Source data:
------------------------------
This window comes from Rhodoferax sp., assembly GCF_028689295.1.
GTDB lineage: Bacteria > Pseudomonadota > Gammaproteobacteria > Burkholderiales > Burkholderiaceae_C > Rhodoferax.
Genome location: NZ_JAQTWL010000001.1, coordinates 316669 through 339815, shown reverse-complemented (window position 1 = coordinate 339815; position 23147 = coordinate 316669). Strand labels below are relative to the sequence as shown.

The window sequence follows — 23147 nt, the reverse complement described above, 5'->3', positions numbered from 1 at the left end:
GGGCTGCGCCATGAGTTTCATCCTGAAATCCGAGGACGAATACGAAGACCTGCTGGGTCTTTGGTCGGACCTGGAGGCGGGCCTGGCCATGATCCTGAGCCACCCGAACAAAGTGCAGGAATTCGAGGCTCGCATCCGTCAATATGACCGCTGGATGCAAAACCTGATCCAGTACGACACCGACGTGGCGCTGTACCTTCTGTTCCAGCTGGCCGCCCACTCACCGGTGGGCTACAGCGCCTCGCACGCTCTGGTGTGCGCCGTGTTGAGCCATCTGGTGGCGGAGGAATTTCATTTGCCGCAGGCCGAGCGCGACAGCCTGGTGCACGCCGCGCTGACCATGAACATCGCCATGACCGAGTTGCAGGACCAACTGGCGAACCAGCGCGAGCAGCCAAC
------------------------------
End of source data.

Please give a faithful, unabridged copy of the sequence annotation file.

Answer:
This window comes from Rhodoferax sp., assembly GCF_028689295.1.
GTDB lineage: Bacteria > Pseudomonadota > Gammaproteobacteria > Burkholderiales > Burkholderiaceae_C > Rhodoferax.
Genome location: NZ_JAQTWL010000001.1, coordinates 316669 through 339815, shown reverse-complemented (window position 1 = coordinate 339815; position 23147 = coordinate 316669). Strand labels below are relative to the sequence as shown.

The window sequence follows — 23147 nt, the reverse complement described above, 5'->3', positions numbered from 1 at the left end:
GGGCTGCGCCATGAGTTTCATCCTGAAATCCGAGGACGAATACGAAGACCTGCTGGGTCTTTGGTCGGACCTGGAGGCGGGCCTGGCCATGATCCTGAGCCACCCGAACAAAGTGCAGGAATTCGAGGCTCGCATCCGTCAATATGACCGCTGGATGCAAAACCTGATCCAGTACGACACCGACGTGGCGCTGTACCTTCTGTTCCAGCTGGCCGCCCACTCACCGGTGGGCTACAGCGCCTCGCACGCTCTGGTGTGCGCCGTGTTGAGCCATCTGGTGGCGGAGGAATTTCATTTGCCGCAGGCCGAGCGCGACAGCCTGGTGCACGCCGCGCTGACCATGAACATCGCCATGACCGAGTTGCAGGACCAACTGGCGAACCAGCGCGAGCAGCCAAC